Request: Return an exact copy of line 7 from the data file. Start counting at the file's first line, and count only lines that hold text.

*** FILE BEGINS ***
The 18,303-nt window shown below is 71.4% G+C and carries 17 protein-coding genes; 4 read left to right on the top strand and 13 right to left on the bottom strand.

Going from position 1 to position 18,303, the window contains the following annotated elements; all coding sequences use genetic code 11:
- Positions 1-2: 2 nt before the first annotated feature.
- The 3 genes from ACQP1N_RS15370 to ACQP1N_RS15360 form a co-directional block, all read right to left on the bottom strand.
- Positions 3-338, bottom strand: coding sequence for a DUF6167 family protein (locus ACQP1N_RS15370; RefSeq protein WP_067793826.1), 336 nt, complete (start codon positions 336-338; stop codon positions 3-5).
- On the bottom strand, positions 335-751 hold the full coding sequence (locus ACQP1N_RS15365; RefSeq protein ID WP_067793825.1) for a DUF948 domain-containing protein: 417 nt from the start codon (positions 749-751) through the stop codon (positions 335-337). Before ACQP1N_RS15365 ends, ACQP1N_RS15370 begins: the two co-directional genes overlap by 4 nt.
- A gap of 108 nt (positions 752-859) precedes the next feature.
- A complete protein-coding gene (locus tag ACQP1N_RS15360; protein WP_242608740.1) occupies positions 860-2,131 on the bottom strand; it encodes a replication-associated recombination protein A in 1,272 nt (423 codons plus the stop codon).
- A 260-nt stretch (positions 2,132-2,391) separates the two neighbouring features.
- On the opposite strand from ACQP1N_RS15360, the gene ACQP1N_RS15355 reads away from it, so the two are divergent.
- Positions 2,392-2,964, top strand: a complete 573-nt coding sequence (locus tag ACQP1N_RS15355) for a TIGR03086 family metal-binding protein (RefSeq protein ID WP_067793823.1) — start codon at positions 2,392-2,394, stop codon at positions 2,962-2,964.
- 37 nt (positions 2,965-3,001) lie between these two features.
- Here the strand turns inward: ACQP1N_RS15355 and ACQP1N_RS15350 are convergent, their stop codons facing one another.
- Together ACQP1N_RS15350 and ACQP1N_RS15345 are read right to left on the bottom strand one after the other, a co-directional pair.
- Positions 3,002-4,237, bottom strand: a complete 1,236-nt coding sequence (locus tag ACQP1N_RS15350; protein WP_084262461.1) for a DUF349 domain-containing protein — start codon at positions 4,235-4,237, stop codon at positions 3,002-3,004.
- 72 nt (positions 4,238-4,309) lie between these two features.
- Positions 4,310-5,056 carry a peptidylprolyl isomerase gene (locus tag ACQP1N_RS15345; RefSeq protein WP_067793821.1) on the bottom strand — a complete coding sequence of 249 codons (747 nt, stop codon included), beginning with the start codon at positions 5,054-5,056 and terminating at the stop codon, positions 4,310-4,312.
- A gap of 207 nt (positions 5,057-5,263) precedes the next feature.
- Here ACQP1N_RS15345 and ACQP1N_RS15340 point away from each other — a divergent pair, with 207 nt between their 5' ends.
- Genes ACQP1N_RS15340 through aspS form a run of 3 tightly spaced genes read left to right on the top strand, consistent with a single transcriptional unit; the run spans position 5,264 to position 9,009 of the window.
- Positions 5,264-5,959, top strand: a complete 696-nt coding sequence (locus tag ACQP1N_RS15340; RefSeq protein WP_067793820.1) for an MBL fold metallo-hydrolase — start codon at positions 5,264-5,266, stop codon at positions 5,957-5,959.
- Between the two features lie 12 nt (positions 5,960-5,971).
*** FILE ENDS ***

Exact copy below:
- A gap of 108 nt (positions 752-859) precedes the next feature.